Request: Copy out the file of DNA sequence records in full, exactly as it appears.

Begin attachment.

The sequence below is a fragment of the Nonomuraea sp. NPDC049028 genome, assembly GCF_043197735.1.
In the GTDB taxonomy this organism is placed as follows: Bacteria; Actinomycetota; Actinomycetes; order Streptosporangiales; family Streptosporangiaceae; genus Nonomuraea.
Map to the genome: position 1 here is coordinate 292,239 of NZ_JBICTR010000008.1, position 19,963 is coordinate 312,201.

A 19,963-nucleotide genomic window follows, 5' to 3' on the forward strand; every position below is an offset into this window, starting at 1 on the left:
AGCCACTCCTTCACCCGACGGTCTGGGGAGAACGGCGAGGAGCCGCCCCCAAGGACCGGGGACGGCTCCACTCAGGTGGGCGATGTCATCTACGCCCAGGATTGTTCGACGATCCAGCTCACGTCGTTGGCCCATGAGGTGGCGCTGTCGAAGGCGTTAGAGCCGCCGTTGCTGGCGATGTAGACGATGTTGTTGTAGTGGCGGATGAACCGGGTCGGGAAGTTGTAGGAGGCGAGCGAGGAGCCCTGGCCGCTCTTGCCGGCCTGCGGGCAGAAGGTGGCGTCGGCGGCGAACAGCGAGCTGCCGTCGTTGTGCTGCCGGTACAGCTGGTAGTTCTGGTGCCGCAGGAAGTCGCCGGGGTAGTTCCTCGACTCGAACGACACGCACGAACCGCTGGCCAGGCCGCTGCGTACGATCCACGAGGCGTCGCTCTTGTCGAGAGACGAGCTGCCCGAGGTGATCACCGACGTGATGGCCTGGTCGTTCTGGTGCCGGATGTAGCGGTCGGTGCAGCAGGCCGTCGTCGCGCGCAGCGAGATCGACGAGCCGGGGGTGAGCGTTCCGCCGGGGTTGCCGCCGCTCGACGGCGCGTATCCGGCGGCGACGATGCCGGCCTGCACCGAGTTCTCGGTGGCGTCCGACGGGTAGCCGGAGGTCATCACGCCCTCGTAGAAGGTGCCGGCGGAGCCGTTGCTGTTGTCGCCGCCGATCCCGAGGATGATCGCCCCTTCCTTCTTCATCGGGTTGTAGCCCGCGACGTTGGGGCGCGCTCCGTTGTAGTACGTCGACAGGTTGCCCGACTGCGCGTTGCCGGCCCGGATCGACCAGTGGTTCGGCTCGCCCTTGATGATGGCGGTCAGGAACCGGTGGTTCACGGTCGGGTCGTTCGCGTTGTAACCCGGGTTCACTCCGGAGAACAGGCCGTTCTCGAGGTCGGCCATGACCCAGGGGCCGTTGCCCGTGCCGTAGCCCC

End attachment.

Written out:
The sequence below is a fragment of the Nonomuraea sp. NPDC049028 genome, assembly GCF_043197735.1.
In the GTDB taxonomy this organism is placed as follows: Bacteria; Actinomycetota; Actinomycetes; order Streptosporangiales; family Streptosporangiaceae; genus Nonomuraea.
Map to the genome: position 1 here is coordinate 292,239 of NZ_JBICTR010000008.1, position 19,963 is coordinate 312,201.

A 19,963-nucleotide genomic window follows, 5' to 3' on the forward strand; every position below is an offset into this window, starting at 1 on the left:
AGCCACTCCTTCACCCGACGGTCTGGGGAGAACGGCGAGGAGCCGCCCCCAAGGACCGGGGACGGCTCCACTCAGGTGGGCGATGTCATCTACGCCCAGGATTGTTCGACGATCCAGCTCACGTCGTTGGCCCATGAGGTGGCGCTGTCGAAGGCGTTAGAGCCGCCGTTGCTGGCGATGTAGACGATGTTGTTGTAGTGGCGGATGAACCGGGTCGGGAAGTTGTAGGAGGCGAGCGAGGAGCCCTGGCCGCTCTTGCCGGCCTGCGGGCAGAAGGTGGCGTCGGCGGCGAACAGCGAGCTGCCGTCGTTGTGCTGCCGGTACAGCTGGTAGTTCTGGTGCCGCAGGAAGTCGCCGGGGTAGTTCCTCGACTCGAACGACACGCACGAACCGCTGGCCAGGCCGCTGCGTACGATCCACGAGGCGTCGCTCTTGTCGAGAGACGAGCTGCCCGAGGTGATCACCGACGTGATGGCCTGGTCGTTCTGGTGCCGGATGTAGCGGTCGGTGCAGCAGGCCGTCGTCGCGCGCAGCGAGATCGACGAGCCGGGGGTGAGCGTTCCGCCGGGGTTGCCGCCGCTCGACGGCGCGTATCCGGCGGCGACGATGCCGGCCTGCACCGAGTTCTCGGTGGCGTCCGACGGGTAGCCGGAGGTCATCACGCCCTCGTAGAAGGTGCCGGCGGAGCCGTTGCTGTTGTCGCCGCCGATCCCGAGGATGATCGCCCCTTCCTTCTTCATCGGGTTGTAGCCCGCGACGTTGGGGCGCGCTCCGTTGTAGTACGTCGACAGGTTGCCCGACTGCGCGTTGCCGGCCCGGATCGACCAGTGGTTCGGCTCGCCCTTGATGATGGCGGTCAGGAACCGGTGGTTCACGGTCGGGTCGTTCGCGTTGTAACCCGGGTTCACTCCGGAGAACAGGCCGTTCTCGAGGTCGGCCATGACCCAGGGGCCGTTGCCCGTGCCGTAGCCCC